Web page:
This came in handy the other day when on my Facebook feed, I came across a post by a friend who actually professionally writes books on Christian theology. This friend had attended a seminar, and one of the interactions that he decided to post from the Q&A was as such:
Q: "What is the best approach to deal with anxiety and depression?"
A: "Think about things of the kingdom of God. Matthew 6:33 says to seek first the kingdom of God and his righteousness, and then everything you need will be given to you!"
And this blew me away, and I will try put it as gently as I can - as a person diagnosed with mental health isues, I can pretty much guarantee that a person who gives an answer as flippant as this has never suffered a debilitating mental health crisis, and probably only knows of mental health issues from what his magic book and what his other friends who have read the magic book tells him about mental health issues.
This is very worrying, because given how much we know about mental health issues, their causes, the health and lifestyle risks associated, as well as the various treatment options we have to help people recover and lead normal lives, for someone to suggest that the answer for something that has its roots in neurology is to not do something therapeutic on a neurological level is not only dangerous, but it's sheer madness - it's like saying the fix for the oil leak in my car is to buy a Timeshare deal.
To me, this is because the Bible infers that mental health issues are to do with spiritual or supernatural forces, and makes absolutely no accomodation for the possibility of physical/biological explanations. For example, in one instance, 1 Samuel 16:14, God sends an evil spirit to (emotionally) torment someone who had become his enemy, and in Mark 9:14-29, what we now know as epilepsy gets attributed to a demon.
Never is childhood trauma mentioned, never is neurological injury mentioned, never are the balance between neurotransmitter agonists or antagonists mentioned.
In short, anyone who suffers anything like a mental health or neurological condition suffers it because of supernatural causation.
You have a mental health problem? DEMONS! (and if you think I'm over-generalising, I personally know a pastor who says there's no such thing as psychopaths!).
The problem this then creates is that a Christian who genuinely suffers anything like schizophrenia, bipolar, depression, anxiety, NPD, or anything else, will not seek actual genuine help, but instead look at something that doesn't exist to fix something that does.
Personal story time.
When I was a Fundamentalist, I experienced numerous episodes where my anxiety disorder ruined my health. I never sought professional help, but instead, was prayed for by the pastor, and the man in the church who was able to cast out demons prayed for me - and I will be honest, for a period of time, it worked.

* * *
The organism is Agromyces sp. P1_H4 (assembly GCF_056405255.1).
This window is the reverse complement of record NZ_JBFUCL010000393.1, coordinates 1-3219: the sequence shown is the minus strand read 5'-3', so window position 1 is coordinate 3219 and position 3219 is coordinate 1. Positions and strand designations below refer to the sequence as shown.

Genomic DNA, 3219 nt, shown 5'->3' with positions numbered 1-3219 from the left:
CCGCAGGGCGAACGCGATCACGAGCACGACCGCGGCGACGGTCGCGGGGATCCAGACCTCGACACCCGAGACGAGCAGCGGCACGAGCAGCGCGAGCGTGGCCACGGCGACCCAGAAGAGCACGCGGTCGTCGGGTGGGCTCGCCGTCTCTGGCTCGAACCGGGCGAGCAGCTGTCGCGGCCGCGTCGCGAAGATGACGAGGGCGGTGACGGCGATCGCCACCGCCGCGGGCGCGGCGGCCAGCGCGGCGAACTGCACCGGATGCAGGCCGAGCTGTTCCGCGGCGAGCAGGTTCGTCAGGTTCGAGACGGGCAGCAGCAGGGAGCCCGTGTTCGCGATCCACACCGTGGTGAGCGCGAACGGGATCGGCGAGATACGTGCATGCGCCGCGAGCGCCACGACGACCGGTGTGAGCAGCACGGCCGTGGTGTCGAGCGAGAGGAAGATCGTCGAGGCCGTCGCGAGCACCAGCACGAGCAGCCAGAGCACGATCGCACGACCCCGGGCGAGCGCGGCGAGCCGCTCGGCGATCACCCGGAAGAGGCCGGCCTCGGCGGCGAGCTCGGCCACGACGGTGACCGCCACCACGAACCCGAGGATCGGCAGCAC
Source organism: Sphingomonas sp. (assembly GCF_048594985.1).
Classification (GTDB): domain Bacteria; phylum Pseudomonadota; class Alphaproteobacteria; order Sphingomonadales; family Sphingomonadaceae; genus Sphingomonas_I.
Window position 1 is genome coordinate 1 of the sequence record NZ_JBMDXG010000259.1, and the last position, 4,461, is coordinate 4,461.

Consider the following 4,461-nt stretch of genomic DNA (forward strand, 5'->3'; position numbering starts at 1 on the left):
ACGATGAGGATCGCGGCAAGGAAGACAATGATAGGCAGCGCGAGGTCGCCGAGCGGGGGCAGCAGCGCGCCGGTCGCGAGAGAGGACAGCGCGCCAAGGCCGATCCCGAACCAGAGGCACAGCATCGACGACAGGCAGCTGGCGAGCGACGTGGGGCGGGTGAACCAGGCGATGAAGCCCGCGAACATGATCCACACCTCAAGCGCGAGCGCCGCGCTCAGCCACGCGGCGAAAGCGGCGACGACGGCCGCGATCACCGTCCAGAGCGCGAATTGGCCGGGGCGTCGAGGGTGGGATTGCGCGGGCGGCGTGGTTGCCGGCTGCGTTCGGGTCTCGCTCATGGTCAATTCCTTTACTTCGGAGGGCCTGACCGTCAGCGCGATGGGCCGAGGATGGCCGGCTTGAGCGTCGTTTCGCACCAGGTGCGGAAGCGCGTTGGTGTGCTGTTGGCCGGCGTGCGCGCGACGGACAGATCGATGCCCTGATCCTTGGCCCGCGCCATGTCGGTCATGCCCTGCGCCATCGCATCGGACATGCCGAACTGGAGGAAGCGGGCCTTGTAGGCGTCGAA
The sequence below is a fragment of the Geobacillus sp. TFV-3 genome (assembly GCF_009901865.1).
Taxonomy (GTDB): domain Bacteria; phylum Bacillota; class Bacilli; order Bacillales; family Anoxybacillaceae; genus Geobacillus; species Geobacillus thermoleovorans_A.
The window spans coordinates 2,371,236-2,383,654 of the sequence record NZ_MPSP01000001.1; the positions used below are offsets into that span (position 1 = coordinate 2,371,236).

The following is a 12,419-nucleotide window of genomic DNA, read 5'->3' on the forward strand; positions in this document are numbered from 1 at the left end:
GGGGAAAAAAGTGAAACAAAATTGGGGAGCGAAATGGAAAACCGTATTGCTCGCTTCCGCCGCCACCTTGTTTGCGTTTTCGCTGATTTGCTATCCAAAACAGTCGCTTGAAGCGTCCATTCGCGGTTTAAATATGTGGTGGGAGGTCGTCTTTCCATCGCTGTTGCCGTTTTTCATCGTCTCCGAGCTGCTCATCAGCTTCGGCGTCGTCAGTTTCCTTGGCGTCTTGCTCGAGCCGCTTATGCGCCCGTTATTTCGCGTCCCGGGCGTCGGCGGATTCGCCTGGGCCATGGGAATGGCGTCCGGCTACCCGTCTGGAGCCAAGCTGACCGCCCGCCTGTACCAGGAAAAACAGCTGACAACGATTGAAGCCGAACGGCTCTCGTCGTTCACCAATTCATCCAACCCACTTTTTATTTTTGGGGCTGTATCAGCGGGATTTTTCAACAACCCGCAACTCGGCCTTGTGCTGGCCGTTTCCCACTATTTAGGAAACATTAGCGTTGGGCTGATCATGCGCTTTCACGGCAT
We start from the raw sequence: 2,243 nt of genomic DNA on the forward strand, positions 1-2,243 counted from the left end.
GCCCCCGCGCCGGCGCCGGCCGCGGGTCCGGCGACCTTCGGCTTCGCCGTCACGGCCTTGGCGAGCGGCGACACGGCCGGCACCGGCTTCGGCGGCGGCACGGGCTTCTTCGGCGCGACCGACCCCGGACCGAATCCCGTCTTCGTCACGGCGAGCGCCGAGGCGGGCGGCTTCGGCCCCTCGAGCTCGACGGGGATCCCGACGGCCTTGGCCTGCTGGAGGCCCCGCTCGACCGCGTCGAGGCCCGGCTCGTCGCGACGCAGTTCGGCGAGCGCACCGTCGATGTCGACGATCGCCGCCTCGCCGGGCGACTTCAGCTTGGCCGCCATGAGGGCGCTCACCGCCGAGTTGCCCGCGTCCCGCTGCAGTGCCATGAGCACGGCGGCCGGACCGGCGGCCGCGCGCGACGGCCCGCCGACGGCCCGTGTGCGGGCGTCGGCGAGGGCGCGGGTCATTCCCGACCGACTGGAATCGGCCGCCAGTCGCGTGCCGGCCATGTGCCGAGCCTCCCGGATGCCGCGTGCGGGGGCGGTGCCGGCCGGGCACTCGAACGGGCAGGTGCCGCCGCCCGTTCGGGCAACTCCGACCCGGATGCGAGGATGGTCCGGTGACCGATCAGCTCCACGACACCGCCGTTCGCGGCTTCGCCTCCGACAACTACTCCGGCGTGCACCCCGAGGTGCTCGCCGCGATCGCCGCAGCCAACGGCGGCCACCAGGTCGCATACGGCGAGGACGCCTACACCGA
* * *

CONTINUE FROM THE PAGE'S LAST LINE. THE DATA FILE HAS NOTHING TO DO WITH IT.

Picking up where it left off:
But then, after some months, the issues came back.
So again, we prayed.
And again, the issues came back.
This cycle repeated for years, until I suffered a nervous breakdown.
What stopped the cycle? Seeing a psychologist.
But all this leads me to the point I want to make. It would seem to me that from my former-insider, now-outsider view of Christianity (especially Protestant and Fundamentalist-leaning Christianity) that:
1. Advice given by Fundamentalists when facing life's big issues amounts to no more than placating God.
Mental health issues? Seek God and his kingdom.
Can't conceive? You must have a secret sin somewhere!
And other such impractical advice.
2. The better the actual (non-spiritual) advice given by Christians for solutions to problems, it slowly approaches the better advice that atheists would give for the same situation.
This is because good advice and practical solutions do no rely whatsoever on theology. Furthermore, theology is not a good method of determining good, practical advice. Facts are, not theology.
For example, if I have mental health issues, I would go see a psychologist - not a priest. And my sincere hope is that that psychologist is a good psychologist, regardless of their theological position.
If I can't conceive, I would go see a doctor - not a priest. And my sincere hope is that the doctor treating me and my wife is a good doctor, regardless of their theological position.
And finally, to show you how impractical and stupid Matthew 6:33 devolves to, I challenge anyone out there to tell me the Biblical solution for the following challenges in life:
Safest motor vehicle to drive.
How many times per month I should change my manchester and bedding.
Until next time, be healthy, be rational, and if you think something's wrong, professional help is a great first step!
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